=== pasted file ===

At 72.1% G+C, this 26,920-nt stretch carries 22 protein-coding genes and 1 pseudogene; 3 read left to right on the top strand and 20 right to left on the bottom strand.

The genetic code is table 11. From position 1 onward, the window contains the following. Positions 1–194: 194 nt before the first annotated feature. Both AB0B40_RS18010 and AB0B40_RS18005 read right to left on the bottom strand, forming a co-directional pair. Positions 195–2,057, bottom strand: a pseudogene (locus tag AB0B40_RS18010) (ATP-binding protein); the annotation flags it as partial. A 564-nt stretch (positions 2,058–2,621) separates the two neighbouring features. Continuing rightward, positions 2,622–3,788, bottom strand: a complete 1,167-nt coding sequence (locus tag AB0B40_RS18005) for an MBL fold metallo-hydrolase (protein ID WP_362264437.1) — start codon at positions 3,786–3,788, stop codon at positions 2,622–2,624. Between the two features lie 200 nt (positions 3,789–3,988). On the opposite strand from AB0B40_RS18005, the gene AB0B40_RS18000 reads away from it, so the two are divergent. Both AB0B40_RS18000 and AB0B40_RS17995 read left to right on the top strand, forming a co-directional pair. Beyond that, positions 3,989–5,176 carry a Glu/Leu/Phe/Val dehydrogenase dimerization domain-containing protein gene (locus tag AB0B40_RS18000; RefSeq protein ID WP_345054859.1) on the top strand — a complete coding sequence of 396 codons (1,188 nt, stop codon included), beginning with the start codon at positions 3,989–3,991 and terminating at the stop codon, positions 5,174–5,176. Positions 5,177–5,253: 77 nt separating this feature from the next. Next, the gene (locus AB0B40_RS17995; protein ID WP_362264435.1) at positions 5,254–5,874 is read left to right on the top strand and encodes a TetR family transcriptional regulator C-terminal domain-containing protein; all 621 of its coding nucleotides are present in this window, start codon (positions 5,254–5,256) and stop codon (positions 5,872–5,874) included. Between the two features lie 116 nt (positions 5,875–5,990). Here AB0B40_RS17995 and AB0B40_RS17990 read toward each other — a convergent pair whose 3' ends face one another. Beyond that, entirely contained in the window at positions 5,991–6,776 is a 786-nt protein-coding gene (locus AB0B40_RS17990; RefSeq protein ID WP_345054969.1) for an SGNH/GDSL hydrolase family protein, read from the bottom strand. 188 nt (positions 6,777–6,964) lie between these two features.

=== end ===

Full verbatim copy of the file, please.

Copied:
At 72.1% G+C, this 26,920-nt stretch carries 22 protein-coding genes and 1 pseudogene; 3 read left to right on the top strand and 20 right to left on the bottom strand.

The genetic code is table 11. From position 1 onward, the window contains the following. Positions 1–194: 194 nt before the first annotated feature. Both AB0B40_RS18010 and AB0B40_RS18005 read right to left on the bottom strand, forming a co-directional pair. Positions 195–2,057, bottom strand: a pseudogene (locus tag AB0B40_RS18010) (ATP-binding protein); the annotation flags it as partial. A 564-nt stretch (positions 2,058–2,621) separates the two neighbouring features. Continuing rightward, positions 2,622–3,788, bottom strand: a complete 1,167-nt coding sequence (locus tag AB0B40_RS18005) for an MBL fold metallo-hydrolase (protein ID WP_362264437.1) — start codon at positions 3,786–3,788, stop codon at positions 2,622–2,624. Between the two features lie 200 nt (positions 3,789–3,988). On the opposite strand from AB0B40_RS18005, the gene AB0B40_RS18000 reads away from it, so the two are divergent. Both AB0B40_RS18000 and AB0B40_RS17995 read left to right on the top strand, forming a co-directional pair. Beyond that, positions 3,989–5,176 carry a Glu/Leu/Phe/Val dehydrogenase dimerization domain-containing protein gene (locus tag AB0B40_RS18000; RefSeq protein ID WP_345054859.1) on the top strand — a complete coding sequence of 396 codons (1,188 nt, stop codon included), beginning with the start codon at positions 3,989–3,991 and terminating at the stop codon, positions 5,174–5,176. Positions 5,177–5,253: 77 nt separating this feature from the next. Next, the gene (locus AB0B40_RS17995; protein ID WP_362264435.1) at positions 5,254–5,874 is read left to right on the top strand and encodes a TetR family transcriptional regulator C-terminal domain-containing protein; all 621 of its coding nucleotides are present in this window, start codon (positions 5,254–5,256) and stop codon (positions 5,872–5,874) included. Between the two features lie 116 nt (positions 5,875–5,990). Here AB0B40_RS17995 and AB0B40_RS17990 read toward each other — a convergent pair whose 3' ends face one another. Beyond that, entirely contained in the window at positions 5,991–6,776 is a 786-nt protein-coding gene (locus AB0B40_RS17990; RefSeq protein ID WP_345054969.1) for an SGNH/GDSL hydrolase family protein, read from the bottom strand. 188 nt (positions 6,777–6,964) lie between these two features.